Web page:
As with other forms of sexual harassment, several other barriers exist that complicate attempts to quantify incidents of sexual harassment. These include the normalisation of sexually harassing behaviours in the workplace and wider society, victims’ unwillingness to share their experiences, even anonymously, and a reluctance to name what happened to them as sexual harassment. 10
In order to better understand LGBT people’s experiences of sexual harassment at work, the TUC commissioned in-depth research. In November 2018, we surveyed 1,001 adult LGBT workers in Great Britain, who had worked within the last five years.
We did not set quotas as the exact profile of the LGBT population is not known and therefore the findings of our original set of 1,001 are not weighted.
To ensure a better balance between the number of responses from men and women, we gathered a further 150 responses from LGBT women, who had worked within the last five years, in January 2019.
The responses were combined with those from LGBT women from the main sample. The combined responses of women from the main survey plus the additional responses are referred to as the women-only sample and indicated through this report with an *.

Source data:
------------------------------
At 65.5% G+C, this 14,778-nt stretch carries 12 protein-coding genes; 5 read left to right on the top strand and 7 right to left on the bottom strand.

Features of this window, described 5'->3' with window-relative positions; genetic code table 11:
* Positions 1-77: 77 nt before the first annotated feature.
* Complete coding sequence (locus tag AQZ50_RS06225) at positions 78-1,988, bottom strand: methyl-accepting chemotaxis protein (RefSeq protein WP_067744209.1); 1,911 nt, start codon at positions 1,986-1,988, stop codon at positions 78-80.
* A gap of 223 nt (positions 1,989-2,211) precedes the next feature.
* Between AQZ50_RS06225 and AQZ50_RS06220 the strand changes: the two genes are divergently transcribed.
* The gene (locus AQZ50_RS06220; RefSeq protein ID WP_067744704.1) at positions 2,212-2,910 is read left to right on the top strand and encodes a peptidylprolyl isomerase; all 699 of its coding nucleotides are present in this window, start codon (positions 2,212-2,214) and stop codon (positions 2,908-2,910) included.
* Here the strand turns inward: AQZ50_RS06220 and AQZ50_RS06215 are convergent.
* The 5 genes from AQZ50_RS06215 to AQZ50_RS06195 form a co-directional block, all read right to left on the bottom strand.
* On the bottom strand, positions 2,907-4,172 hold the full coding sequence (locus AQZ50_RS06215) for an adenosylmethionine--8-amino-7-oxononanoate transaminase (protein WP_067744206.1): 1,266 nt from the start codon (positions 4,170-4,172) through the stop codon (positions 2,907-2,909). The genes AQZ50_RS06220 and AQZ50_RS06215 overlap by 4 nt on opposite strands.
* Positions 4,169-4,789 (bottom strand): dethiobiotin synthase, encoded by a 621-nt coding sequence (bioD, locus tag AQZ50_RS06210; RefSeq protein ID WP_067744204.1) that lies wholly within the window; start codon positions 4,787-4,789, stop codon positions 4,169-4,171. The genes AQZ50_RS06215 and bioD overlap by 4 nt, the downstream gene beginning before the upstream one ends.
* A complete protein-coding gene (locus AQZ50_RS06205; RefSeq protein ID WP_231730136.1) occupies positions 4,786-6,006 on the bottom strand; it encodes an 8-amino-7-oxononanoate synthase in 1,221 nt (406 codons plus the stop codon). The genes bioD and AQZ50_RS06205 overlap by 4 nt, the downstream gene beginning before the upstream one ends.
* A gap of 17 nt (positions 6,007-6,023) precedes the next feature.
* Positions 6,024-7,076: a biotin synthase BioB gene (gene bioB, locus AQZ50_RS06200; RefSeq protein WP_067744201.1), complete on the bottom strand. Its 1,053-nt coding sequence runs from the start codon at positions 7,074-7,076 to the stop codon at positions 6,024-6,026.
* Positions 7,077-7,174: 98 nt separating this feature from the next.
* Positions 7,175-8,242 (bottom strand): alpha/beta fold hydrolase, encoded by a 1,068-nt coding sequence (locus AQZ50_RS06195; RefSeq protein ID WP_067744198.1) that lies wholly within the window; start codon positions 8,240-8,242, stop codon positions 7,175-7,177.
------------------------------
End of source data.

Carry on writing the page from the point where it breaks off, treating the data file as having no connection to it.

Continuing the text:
We know from our previous work that the best way of getting an accurate picture of the prevalence of sexual harassment at work is not to simply ask people whether they have experienced it. This is because there are low levels of understanding of the full range of behaviours which meet the legal definition of sexual harassment in the workplace and also because individuals can be reluctant to label their experience as sexual harassment. 11 We therefore mirrored the approach adopted in our earlier sexual harassment research,12 listing a range of different types of sexual harassment and asking whether people had experienced these. We also used specific examples drawn from LGBT workers’ experiences of sexual harassment to contextualise the different types of harassment and ensure that LGBT workers were more easily able to relate to them.
The research examined the following aspects of sexual harassment of LGBT workers:
Our survey also allowed participants to share written details of specific incidents of sexual harassment and assault. Throughout the report we have illustrated our findings with quotes and examples drawn from these responses. Where sources are not indicated, they all come from this research. We have also used quotes drawn from previously unpublished, qualitative information submitted by LGBT workers to The Cost of Being Out at Work survey.13